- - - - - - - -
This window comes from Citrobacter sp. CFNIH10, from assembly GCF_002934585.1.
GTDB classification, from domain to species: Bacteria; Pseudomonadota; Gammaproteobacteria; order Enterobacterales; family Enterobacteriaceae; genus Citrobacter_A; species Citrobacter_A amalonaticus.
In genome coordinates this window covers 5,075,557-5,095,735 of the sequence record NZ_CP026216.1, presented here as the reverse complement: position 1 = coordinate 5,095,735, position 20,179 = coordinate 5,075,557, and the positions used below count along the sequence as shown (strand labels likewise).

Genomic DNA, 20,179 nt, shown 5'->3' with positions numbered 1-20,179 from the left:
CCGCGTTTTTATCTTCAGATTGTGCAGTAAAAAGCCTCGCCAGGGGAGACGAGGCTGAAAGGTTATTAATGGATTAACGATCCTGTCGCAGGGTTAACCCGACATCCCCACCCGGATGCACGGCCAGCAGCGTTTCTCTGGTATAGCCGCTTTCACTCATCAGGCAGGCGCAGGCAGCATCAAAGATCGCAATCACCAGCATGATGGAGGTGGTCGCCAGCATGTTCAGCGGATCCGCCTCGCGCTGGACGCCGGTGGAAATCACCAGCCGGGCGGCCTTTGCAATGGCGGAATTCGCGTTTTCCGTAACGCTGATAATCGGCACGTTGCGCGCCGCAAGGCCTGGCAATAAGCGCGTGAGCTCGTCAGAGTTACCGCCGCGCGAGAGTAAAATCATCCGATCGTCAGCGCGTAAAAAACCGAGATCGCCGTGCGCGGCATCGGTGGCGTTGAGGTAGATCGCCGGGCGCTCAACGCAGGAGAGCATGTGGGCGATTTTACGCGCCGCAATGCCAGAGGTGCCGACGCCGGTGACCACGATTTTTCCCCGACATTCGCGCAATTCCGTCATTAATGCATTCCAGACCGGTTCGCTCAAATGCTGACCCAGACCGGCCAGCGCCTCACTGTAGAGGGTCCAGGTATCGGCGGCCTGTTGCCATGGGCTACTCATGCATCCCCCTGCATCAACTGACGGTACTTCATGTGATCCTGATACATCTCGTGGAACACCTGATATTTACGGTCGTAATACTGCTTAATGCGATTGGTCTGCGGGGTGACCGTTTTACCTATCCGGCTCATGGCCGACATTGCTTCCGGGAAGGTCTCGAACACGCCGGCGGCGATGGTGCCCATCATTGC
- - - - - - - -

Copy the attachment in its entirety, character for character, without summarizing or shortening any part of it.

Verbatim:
This window comes from Citrobacter sp. CFNIH10, from assembly GCF_002934585.1.
GTDB classification, from domain to species: Bacteria; Pseudomonadota; Gammaproteobacteria; order Enterobacterales; family Enterobacteriaceae; genus Citrobacter_A; species Citrobacter_A amalonaticus.
In genome coordinates this window covers 5,075,557-5,095,735 of the sequence record NZ_CP026216.1, presented here as the reverse complement: position 1 = coordinate 5,095,735, position 20,179 = coordinate 5,075,557, and the positions used below count along the sequence as shown (strand labels likewise).

Genomic DNA, 20,179 nt, shown 5'->3' with positions numbered 1-20,179 from the left:
CCGCGTTTTTATCTTCAGATTGTGCAGTAAAAAGCCTCGCCAGGGGAGACGAGGCTGAAAGGTTATTAATGGATTAACGATCCTGTCGCAGGGTTAACCCGACATCCCCACCCGGATGCACGGCCAGCAGCGTTTCTCTGGTATAGCCGCTTTCACTCATCAGGCAGGCGCAGGCAGCATCAAAGATCGCAATCACCAGCATGATGGAGGTGGTCGCCAGCATGTTCAGCGGATCCGCCTCGCGCTGGACGCCGGTGGAAATCACCAGCCGGGCGGCCTTTGCAATGGCGGAATTCGCGTTTTCCGTAACGCTGATAATCGGCACGTTGCGCGCCGCAAGGCCTGGCAATAAGCGCGTGAGCTCGTCAGAGTTACCGCCGCGCGAGAGTAAAATCATCCGATCGTCAGCGCGTAAAAAACCGAGATCGCCGTGCGCGGCATCGGTGGCGTTGAGGTAGATCGCCGGGCGCTCAACGCAGGAGAGCATGTGGGCGATTTTACGCGCCGCAATGCCAGAGGTGCCGACGCCGGTGACCACGATTTTTCCCCGACATTCGCGCAATTCCGTCATTAATGCATTCCAGACCGGTTCGCTCAAATGCTGACCCAGACCGGCCAGCGCCTCACTGTAGAGGGTCCAGGTATCGGCGGCCTGTTGCCATGGGCTACTCATGCATCCCCCTGCATCAACTGACGGTACTTCATGTGATCCTGATACATCTCGTGGAACACCTGATATTTACGGTCGTAATACTGCTTAATGCGATTGGTCTGCGGGGTGACCGTTTTACCTATCCGGCTCATGGCCGACATTGCTTCCGGGAAGGTCTCGAACACGCCGGCGGCGATGGTGCCCATCATTGC